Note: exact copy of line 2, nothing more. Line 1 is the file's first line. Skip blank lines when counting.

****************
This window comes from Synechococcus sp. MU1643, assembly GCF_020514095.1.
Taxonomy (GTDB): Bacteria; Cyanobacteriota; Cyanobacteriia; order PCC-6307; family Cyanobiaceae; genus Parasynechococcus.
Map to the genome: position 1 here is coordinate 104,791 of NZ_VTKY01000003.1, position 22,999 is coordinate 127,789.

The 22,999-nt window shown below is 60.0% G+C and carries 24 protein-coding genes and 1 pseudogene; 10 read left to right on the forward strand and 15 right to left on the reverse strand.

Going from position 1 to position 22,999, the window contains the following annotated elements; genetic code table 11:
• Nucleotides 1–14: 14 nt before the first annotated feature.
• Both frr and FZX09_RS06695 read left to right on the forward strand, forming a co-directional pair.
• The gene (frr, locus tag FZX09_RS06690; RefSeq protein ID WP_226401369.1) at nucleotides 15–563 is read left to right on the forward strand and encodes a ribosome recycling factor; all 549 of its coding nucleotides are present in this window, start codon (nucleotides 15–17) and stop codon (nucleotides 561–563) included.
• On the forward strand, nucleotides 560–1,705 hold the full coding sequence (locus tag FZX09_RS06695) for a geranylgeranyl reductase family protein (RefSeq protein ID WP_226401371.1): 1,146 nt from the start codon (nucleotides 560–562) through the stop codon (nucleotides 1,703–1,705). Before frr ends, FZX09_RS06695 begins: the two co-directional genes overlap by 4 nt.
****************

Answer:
Taxonomy (GTDB): Bacteria; Cyanobacteriota; Cyanobacteriia; order PCC-6307; family Cyanobiaceae; genus Parasynechococcus.